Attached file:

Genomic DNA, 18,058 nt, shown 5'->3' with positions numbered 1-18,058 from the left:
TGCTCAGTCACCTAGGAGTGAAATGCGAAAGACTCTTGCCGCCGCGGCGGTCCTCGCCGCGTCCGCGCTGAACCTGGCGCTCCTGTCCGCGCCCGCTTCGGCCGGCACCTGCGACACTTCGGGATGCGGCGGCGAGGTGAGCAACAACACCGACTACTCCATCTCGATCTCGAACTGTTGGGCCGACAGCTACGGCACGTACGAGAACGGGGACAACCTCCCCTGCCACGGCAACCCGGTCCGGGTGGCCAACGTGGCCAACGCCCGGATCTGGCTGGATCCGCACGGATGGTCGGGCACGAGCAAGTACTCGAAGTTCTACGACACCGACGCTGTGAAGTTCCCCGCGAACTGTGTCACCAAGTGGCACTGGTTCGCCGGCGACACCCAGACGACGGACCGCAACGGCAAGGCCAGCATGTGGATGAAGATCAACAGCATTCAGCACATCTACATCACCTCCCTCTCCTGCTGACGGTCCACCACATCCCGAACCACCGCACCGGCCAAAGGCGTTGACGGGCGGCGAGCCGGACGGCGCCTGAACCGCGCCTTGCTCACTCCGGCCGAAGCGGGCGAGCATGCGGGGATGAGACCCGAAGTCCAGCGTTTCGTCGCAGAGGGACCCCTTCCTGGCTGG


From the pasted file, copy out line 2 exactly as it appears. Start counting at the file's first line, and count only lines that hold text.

TGCTCAGTCACCTAGGAGTGAAATGCGAAAGACTCTTGCCGCCGCGGCGGTCCTCGCCGCGTCCGCGCTGAACCTGGCGCTCCTGTCCGCGCCCGCTTCGGCCGGCACCTGCGACACTTCGGGATGCGGCGGCGAGGTGAGCAACAACACCGACTACTCCATCTCGATCTCGAACTGTTGGGCCGACAGCTACGGCACGTACGAGAACGGGGACAACCTCCCCTGCCACGGCAACCCGGTCCGGGTGGCCAACGTGGCCAACGCCCGGATCTGGCTGGATCCGCACGGATGGTCGGGCACGAGCAAGTACTCGAAGTTCTACGACACCGACGCTGTGAAGTTCCCCGCGAACTGTGTCACCAAGTGGCACTGGTTCGCCGGCGACACCCAGACGACGGACCGCAACGGCAAGGCCAGCATGTGGATGAAGATCAACAGCATTCAGCACATCTACATCACCTCCCTCTCCTGCTGACGGTCCACCACATCCCGAACCACCGCACCGGCCAAAGGCGTTGACGGGCGGCGAGCCGGACGGCGCCTGAACCGCGCCTTGCTCACTCCGGCCGAAGCGGGCGAGCATGCGGGGATGAGACCCGAAGTCCAGCGTTTCGTCGCAGAGGGACCCCTTCCTGGCTGG